Sonya comes to find Solange and me, perching on the arm of the sofa we’re occupying. Are we alright? She is so sorry for what happened. Marcus has offered to get them a taxi but she, his wife has insisted they’ll be fine and she can drive them home.

“How long have you known?” I ask Sonya.

“Goodness! I only found out this morning when they arrived at the church. Giles didn’t seem to know who I was. She just said he’d been unwell but that he’d be ok; he’d enjoy the wedding, she said. I didn’t like to ask what the problem was but it’s obvious now, isn’t it? How are you feeling, Claire?”

“I don’t know-numb, mostly.” It’s too soon to analyse my feelings.

At last we follow everyone into the dining room, where the tables are bedecked with flowers, glasses, sparkling cutlery and place cards bearing our names. The fellow diners at our table are friends we share with Sonya and Marcus and their friendly chatter is soothing. I can listen and smile without contributing much. During the speeches I’m lost in thought. How should I feel to discover that Giles, my husband of twenty-five years, who left me for a young girl my daughter’s age, has developed dementia? When he left I fell apart for a while, as if he’d taken my life away with him; all the best years. Then I’d begun to discover the benefits of not having him around; the joys of selfishness, having the house to myself, choosing how to spend my time. What to eat. When to eat. What to watch, who to see.

If Giles were still married to me I’d be caring for him, just as she is having to. I wonder how long she’ll feel obliged to look after him, since she is still such a young woman? What will happen to Giles when she decides to quit? I look around me at the guests, their attention rapt as the speeches continue, ripples of laughter, smiles and nods ensuing from them. Life is fragile; increasingly so as we age. Solange has a whole life of opportunity ahead of her and I have, if not a whole life, then a great deal of it. What do I feel? Lucky.

Ripple [Part 2]

Part One of ‘Ripple’ can be found in last week’s post [January 7th]. In this concluding episode Oliver is drawn to the canal he’s avoided for so long…

Ripple

            …His phone rings. Wrenching his eyes from the laptop he dives from the swivel chair and snaps the lid down on the device.
“Oliver Grantley” he croaks into his phone.
“Olly it’s only me, Mel! What’s with the formality?”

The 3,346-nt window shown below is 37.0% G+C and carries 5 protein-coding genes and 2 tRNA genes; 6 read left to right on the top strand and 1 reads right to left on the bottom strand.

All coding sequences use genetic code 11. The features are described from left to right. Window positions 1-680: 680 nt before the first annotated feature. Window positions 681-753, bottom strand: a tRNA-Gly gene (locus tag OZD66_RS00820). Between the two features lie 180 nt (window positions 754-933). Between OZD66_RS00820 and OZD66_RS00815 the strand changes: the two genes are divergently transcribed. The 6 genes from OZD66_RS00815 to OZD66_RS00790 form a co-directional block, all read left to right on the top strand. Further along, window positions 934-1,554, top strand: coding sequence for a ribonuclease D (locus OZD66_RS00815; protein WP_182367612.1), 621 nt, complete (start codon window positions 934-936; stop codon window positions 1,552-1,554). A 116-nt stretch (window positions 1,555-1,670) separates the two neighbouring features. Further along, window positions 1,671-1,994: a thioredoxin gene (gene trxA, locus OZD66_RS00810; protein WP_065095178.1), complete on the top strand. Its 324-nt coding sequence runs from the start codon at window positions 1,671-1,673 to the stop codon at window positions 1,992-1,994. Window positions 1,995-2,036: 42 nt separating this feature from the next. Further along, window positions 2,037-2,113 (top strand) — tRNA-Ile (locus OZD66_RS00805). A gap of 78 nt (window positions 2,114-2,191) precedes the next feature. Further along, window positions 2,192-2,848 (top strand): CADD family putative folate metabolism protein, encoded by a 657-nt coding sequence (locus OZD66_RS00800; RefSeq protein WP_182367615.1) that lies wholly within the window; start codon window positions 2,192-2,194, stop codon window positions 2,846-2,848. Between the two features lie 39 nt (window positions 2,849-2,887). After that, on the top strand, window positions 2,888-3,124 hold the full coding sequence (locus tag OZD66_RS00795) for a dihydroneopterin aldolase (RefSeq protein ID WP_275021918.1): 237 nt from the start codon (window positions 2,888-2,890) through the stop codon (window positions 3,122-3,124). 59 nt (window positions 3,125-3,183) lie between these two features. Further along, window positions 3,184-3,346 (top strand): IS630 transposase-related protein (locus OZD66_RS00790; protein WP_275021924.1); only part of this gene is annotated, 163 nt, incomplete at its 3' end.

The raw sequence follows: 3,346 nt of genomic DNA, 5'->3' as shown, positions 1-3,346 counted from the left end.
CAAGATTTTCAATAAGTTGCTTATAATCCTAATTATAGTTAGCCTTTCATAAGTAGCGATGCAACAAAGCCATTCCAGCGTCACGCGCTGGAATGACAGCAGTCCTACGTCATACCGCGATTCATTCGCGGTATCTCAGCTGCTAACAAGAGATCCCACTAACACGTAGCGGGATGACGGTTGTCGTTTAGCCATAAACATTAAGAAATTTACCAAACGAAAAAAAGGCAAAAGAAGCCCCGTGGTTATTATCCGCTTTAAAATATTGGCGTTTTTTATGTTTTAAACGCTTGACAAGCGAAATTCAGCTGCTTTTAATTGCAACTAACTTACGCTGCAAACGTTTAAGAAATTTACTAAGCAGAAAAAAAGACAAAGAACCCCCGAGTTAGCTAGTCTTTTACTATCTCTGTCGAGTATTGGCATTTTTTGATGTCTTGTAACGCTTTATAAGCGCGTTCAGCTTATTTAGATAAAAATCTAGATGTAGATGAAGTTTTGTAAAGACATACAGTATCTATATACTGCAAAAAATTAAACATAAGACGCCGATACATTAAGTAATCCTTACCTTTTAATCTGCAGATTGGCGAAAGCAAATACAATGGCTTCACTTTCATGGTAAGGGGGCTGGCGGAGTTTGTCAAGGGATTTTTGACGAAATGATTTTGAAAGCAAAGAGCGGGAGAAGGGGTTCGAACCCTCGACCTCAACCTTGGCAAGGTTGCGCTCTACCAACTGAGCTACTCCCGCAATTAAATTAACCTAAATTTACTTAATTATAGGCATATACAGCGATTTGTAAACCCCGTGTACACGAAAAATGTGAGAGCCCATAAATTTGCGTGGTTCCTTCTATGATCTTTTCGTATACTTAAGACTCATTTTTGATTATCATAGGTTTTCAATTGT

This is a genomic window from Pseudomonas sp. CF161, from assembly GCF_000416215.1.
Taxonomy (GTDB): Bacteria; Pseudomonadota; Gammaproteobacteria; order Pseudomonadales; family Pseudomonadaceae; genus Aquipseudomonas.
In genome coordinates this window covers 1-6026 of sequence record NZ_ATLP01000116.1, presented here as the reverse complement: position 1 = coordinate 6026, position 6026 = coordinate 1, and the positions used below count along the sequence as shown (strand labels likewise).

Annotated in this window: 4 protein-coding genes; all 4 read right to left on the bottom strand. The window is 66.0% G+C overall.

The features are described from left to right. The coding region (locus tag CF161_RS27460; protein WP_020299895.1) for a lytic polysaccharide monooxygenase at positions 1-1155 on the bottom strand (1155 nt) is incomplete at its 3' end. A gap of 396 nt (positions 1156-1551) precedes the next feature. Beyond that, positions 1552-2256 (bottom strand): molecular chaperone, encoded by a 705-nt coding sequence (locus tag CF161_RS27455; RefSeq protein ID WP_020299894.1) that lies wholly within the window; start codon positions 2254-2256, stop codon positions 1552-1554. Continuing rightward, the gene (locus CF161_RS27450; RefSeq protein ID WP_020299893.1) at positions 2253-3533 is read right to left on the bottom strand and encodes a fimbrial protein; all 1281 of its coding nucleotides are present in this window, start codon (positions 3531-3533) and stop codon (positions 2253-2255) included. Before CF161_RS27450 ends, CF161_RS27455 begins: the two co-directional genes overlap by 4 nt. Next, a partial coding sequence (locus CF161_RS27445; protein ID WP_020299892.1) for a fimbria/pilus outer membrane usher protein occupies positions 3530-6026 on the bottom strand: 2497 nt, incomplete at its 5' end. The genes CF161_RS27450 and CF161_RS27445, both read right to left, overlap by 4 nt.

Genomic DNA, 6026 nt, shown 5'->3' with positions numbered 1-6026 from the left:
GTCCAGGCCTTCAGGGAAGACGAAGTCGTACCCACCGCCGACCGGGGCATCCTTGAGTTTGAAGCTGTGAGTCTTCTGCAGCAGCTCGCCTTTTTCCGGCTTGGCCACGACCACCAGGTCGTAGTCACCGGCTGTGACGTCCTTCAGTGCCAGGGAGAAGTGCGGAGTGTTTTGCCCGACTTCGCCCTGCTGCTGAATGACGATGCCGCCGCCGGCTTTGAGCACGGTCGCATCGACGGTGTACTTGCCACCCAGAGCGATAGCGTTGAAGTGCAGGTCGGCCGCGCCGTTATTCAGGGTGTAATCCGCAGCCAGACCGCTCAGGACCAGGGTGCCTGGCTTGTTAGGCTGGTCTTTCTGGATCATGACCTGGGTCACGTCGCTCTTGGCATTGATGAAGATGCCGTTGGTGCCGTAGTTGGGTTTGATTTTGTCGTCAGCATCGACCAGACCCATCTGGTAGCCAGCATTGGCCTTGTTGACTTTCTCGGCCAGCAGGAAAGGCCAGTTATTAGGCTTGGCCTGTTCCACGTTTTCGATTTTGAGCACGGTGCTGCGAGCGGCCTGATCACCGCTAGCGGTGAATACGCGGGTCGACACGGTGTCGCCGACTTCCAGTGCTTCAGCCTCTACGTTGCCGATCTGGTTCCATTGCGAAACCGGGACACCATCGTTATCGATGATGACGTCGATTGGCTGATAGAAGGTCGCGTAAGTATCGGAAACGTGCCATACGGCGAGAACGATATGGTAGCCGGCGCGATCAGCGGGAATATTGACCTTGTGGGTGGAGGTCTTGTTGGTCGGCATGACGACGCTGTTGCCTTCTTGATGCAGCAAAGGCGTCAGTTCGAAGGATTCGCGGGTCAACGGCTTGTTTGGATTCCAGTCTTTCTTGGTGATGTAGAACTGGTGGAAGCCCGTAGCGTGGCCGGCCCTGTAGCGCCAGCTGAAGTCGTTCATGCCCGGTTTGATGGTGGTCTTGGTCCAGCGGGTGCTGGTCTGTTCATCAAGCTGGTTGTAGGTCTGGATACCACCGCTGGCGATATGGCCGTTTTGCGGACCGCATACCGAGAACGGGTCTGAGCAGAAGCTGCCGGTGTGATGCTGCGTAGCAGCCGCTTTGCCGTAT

There is a pause. “Nothing. It’s nothing. I was working. The phone has broken my train of thought.” Oliver doesn’t want this. Doesn’t want his sister to know what he’s seen. She will think he’s lost it. Maybe he has lost it.
“I’m really sorry, Olly. It’s good that you’re working though. Are you sure you won’t change your mind and come round tonight?”
“I’m busy tonight, meeting a friend. We’re going for a drink.”
“Oh Olly! That’s great! Is it anyone we know? Male or female?”
Oliver stutters, frowning. “No. No one you know. It’s someone from work.”
“What’s her name then?”
Now all he wants is to tell his sister to get lost. “Paula. Her name’s Paula. Look, I have to go. I have a report to finish.”
“Alright Olly. But I want to know how it goes tonight. Call me back tomorrow!”
At last she hangs up. He tosses the phone on to the sofa, folds his arms and looks out at the city. After a moment he goes to the kitchen and swallows a couple more pills before going to his desk and glowering at the offending computer. He lunges forward, snatches it and stuffs it into his bag.
Outside the breeze has stiffened, whipping up eddies of litter and dust and tugging harder at his collar as he strides along. His deceased wife’s throaty laugh swirls around him in the wind. How many nights had he spent in the guest room after her claims of feeling ‘too exhausted for company’? How many times had he put his hand in his pocket to fund yet another ‘night out with a friend’? He could stand these deceits, and more if she’d shown him some affection instead of scornful jibes and mocking laughter.
He’s walked half a mile or so before he realises where he is; on the tow path. He stops, hitching the bag higher on his shoulder, takes a few steps to a bench and sits. The flowing canal is mesmerising, travelling along in it’s relentless passage to the harbour, carrying small islands of detritus-tangled sticks, discarded coffee cups and bits of polystyrene packaging or plastic bottles. He shivers. When they’d walked here last summer it had seemed romantic. He’d felt proud showing her the waterside. There had been swans bobbing on the water and a kingfisher darting amongst the willow trees that hung over the bank trailing leafy fronds, leaving ripples.
Today’s ripples are from the insistent, blustery wind. Beneath the surface there are dark, wavy shapes like hair; like black, glossy hair and the air is rank with an earthy smell of rotting vegetation. He leaves his bag on the bench and shuffles towards the canal side, drawn by the undulating contours below the water. He peers down. She’d asked him if there were fish he remembers and they’d leaned down to see. He’d put a restraining arm around her for protection. Weeks later he’d followed her, watching her swaying hips as she made her way down to the canal, hiding in the lush undergrowth while she lay on the bench with her lover, her skirt pushed up and her head thrown back as the other man drew his lips along her long, white throat.
Afterwards the man had left without a backward glance, striding away on the path, smoothing his hair and tucking his shirt in.